Breadcrumb

A Best Laid Plan Derailed. Modern Supreme Court interpretation of the Need for the Voting Rights Act

Lesson Author
Course(s)
Required Time Frame
90 minutes
Grade Level(s)
Lesson Abstract
Supreme Court rulings in the Shaw v. Reno (1995) and the Shelby County vs. Holder (2013) cases relied heavily on the reasoning behind the passage of the Voting Rights Act (1965). Students in AP Gov’t and Politics are required to know both cases as part of the cannon of cases and the precedents set as part of the course standards.

Rationale (why are you doing this?)

Supreme Court rulings in the Shaw v. Reno (1995) and the Shelby County vs. Holder (2013) cases relied heavily on the reasoning behind the passage of the Voting Rights Act (1965). Students in AP Gov’t and Politics are required to know both cases as part of the cannon of cases and the precedents set as part of the course standards.

Lesson Objectives - the student will

Review the background information about the need for the Voting Rights Act (VRA)

Understand the relationship between the Federal Govt’ position (LBJ) and the state of Alabama (Governor Wallace) in the aftermath of the Selma march through an examination of primary sources

Review the case facts in both the Shaw (1995) and Shelby Co (2013) and review the holding of the cases including summarization of the majority and dissenting opinions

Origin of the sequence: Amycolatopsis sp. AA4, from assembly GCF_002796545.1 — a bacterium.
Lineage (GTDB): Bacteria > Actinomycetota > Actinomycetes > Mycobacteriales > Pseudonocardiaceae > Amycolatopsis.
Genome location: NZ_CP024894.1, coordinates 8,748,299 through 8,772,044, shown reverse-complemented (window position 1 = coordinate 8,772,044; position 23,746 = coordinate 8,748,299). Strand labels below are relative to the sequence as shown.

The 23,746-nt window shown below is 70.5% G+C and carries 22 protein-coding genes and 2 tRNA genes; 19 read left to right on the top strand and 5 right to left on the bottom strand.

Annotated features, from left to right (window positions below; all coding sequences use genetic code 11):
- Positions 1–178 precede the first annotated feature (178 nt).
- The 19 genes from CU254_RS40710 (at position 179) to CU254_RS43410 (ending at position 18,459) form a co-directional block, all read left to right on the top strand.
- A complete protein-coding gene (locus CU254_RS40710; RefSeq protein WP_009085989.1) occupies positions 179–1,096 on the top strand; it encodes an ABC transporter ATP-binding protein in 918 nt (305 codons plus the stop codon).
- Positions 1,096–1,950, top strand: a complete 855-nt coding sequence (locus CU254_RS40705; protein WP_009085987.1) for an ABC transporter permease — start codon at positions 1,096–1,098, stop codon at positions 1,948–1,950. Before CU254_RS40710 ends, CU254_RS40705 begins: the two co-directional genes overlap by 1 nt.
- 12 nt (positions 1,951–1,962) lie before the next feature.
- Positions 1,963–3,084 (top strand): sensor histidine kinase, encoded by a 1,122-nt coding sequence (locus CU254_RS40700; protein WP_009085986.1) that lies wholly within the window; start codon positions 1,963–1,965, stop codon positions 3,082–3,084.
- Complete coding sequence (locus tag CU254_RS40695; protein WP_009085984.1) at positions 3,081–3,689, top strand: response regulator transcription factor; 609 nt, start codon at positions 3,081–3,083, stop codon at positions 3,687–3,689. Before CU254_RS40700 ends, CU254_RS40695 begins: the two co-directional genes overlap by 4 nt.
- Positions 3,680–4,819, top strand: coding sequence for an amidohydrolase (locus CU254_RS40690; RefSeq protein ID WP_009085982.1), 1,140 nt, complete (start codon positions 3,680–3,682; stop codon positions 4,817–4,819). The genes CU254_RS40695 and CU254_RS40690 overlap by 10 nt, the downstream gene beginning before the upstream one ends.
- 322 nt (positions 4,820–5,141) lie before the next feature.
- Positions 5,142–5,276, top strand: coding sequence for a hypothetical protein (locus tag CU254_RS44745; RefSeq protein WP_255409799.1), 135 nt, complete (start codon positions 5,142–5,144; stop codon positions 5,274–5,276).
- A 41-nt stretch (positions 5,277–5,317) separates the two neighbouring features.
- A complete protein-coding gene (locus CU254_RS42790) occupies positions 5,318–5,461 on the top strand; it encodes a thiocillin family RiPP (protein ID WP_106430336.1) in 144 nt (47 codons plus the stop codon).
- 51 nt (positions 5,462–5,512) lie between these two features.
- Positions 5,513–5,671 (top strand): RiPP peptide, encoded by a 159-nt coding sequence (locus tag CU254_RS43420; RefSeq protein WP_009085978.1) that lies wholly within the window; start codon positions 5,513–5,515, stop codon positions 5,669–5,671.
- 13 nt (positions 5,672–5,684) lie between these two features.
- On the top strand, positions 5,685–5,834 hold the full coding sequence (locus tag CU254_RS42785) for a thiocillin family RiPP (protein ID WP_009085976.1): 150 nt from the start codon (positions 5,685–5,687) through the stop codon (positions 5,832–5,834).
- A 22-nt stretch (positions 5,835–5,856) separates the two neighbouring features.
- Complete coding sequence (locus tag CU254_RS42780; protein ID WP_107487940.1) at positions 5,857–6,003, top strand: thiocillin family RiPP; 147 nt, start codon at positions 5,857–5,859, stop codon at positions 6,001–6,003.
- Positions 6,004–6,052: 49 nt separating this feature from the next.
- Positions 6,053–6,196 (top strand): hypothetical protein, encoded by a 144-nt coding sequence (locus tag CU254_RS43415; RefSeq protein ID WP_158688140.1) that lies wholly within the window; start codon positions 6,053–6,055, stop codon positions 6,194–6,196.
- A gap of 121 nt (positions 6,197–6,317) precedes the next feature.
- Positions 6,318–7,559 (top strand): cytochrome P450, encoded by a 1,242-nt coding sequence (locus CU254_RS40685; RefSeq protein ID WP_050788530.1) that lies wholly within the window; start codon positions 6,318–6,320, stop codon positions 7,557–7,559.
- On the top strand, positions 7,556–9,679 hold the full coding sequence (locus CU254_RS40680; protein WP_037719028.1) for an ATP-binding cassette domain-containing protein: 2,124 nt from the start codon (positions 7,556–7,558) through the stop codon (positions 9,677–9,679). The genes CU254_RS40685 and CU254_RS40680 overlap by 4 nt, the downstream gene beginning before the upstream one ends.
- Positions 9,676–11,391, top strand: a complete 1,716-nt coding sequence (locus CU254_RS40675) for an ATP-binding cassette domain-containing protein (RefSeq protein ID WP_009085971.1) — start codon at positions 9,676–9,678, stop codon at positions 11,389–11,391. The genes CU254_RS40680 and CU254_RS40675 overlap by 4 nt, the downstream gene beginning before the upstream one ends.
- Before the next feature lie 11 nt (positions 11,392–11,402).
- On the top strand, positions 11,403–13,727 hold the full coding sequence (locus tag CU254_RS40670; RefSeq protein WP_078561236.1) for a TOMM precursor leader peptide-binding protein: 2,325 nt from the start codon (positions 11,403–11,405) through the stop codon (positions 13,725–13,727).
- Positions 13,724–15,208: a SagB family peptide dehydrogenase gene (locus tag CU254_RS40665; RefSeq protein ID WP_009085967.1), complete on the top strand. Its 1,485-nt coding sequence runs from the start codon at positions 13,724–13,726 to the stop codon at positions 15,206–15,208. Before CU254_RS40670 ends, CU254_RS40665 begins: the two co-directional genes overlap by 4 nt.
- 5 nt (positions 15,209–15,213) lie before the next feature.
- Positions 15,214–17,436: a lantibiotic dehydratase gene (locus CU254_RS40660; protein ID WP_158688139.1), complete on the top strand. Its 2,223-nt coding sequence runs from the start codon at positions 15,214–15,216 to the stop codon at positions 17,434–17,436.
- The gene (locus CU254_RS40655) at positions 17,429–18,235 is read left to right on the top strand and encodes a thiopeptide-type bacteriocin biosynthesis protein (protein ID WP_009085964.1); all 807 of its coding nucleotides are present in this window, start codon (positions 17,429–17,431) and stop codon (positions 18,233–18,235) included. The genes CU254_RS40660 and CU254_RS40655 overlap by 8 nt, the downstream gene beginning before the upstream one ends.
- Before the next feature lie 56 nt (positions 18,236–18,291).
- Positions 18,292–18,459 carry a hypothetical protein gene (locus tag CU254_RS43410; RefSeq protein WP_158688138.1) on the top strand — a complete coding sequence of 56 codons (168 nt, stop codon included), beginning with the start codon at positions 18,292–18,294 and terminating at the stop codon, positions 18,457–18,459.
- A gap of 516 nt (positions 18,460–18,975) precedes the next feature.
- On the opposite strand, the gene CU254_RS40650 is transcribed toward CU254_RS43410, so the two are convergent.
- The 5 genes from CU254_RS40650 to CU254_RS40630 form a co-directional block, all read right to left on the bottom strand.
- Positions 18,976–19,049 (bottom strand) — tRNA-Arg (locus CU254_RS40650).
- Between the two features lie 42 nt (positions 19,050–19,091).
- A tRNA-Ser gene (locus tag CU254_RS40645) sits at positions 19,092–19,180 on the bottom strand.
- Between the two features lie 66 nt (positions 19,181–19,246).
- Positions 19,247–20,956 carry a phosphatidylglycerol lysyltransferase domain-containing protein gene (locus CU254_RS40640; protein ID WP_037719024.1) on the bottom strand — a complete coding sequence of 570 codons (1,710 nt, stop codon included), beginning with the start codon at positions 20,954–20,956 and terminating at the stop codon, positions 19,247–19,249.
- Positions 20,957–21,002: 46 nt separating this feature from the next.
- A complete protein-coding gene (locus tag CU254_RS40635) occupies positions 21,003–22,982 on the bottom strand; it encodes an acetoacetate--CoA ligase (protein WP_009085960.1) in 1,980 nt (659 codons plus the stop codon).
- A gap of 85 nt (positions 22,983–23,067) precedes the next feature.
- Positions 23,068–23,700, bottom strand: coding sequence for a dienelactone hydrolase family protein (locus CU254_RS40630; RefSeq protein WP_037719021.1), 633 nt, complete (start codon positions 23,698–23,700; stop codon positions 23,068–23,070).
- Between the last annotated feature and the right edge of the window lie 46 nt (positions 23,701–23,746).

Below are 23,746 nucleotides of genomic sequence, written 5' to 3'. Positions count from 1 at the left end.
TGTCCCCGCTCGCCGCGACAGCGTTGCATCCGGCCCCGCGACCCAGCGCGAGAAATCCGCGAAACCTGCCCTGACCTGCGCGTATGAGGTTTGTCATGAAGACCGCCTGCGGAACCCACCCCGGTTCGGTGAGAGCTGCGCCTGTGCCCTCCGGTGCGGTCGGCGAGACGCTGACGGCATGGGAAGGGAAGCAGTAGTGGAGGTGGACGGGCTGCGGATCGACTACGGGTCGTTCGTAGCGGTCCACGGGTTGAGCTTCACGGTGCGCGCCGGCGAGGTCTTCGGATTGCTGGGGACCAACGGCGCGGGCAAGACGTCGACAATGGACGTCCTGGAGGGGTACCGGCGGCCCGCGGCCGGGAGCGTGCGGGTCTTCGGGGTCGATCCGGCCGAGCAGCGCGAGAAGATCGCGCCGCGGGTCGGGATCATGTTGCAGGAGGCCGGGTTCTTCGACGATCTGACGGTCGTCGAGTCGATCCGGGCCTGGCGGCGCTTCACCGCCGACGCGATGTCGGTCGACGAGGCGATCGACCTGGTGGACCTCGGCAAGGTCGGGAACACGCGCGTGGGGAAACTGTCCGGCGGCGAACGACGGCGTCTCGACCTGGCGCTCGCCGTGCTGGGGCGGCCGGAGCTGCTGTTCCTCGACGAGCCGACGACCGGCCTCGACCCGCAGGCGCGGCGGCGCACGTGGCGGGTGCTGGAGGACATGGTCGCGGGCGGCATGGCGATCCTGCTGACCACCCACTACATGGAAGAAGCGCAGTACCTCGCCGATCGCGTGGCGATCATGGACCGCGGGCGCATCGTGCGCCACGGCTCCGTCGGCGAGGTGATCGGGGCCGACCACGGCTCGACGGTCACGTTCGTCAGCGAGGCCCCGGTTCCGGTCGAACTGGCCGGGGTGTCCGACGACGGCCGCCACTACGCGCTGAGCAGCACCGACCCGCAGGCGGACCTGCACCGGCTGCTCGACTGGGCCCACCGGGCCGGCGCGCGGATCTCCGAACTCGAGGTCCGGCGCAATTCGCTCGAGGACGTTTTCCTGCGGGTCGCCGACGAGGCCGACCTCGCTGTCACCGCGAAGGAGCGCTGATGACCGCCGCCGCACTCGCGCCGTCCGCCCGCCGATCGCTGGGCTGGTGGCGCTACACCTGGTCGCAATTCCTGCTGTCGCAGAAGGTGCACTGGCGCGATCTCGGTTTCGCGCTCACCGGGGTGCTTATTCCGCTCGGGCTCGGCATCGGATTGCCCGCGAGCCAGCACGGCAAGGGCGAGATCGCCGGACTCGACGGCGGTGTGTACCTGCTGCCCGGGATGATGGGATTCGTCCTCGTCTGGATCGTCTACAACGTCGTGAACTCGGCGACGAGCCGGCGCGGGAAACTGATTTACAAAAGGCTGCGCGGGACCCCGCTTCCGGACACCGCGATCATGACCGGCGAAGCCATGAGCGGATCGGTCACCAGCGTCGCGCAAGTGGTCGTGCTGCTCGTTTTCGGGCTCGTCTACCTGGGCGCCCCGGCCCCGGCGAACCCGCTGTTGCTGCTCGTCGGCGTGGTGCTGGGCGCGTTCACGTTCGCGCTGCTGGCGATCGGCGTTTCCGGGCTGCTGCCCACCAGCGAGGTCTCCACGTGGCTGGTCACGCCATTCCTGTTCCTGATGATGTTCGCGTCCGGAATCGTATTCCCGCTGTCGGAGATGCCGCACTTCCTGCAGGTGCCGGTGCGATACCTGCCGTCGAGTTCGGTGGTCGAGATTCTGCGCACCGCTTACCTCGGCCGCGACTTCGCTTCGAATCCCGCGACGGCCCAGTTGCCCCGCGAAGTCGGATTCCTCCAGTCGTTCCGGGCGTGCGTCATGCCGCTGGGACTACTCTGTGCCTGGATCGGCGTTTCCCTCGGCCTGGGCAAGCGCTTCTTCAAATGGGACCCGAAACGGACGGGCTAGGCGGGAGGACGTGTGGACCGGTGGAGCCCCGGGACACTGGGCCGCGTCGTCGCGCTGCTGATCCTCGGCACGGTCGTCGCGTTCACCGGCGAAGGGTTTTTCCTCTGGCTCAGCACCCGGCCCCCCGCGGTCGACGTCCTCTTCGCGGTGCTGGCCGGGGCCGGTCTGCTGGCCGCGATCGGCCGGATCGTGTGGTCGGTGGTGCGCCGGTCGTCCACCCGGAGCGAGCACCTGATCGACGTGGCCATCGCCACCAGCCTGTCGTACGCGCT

Evaluate the effectiveness of the VRA with regards to the federal law’s initial purpose compared to the precedents during the Roberts Court.

District, state, or national performance and knowledge standards/goals/skills met

MPA-3.A.1: Legal protections found in federal legislation and the Fifteenth, Seventeenth, Nineteenth, Twenty-Fourth, and Twenty-Sixth Amendments relate to the expansion of opportunities for political Participation

PRD-3.A.1: Traditional news media, new communication technologies, and advances in social media have profoundly influenced how citizens routinely acquire political information, including new events, investigative journalism, election coverage, and political commentary.

CON-3: The republican ideal in the U.S. is manifested in the structure and operation of the legislative branch. Shaw v. Reno (1993) Majority minority districts, created under the Voting Rights Act of 1965, may be constitutionally challenged by voters if race is the only factor used in creating the district

Secondary materials (book, article, video documentary, etc.) needed

Case Summary for Shaw v. Reno Source: Street Law for Students https://store.streetlaw.org/shaw-v-reno-1993/

Case Summary for Shelby County vs. Holder Source: Oyez.org https://www.oyez.org/cases/2012/12-96

Image of Voter Registrations pre VRA and Post VRA https://www.vox.com/2015/3/6/8163229/voting-rights-act-1965

Primary sources needed (document, photograph, artifact, diary or letter, audio or visual recording, etc.) needed

Telephone Conversations between MLK and LBJ 11/25/63, 01/15/65

Telephone Conversation between Press Secretary Bill Moyers and LBJ 3/9/65

Photos of the “Bloody Sunday” march in Selma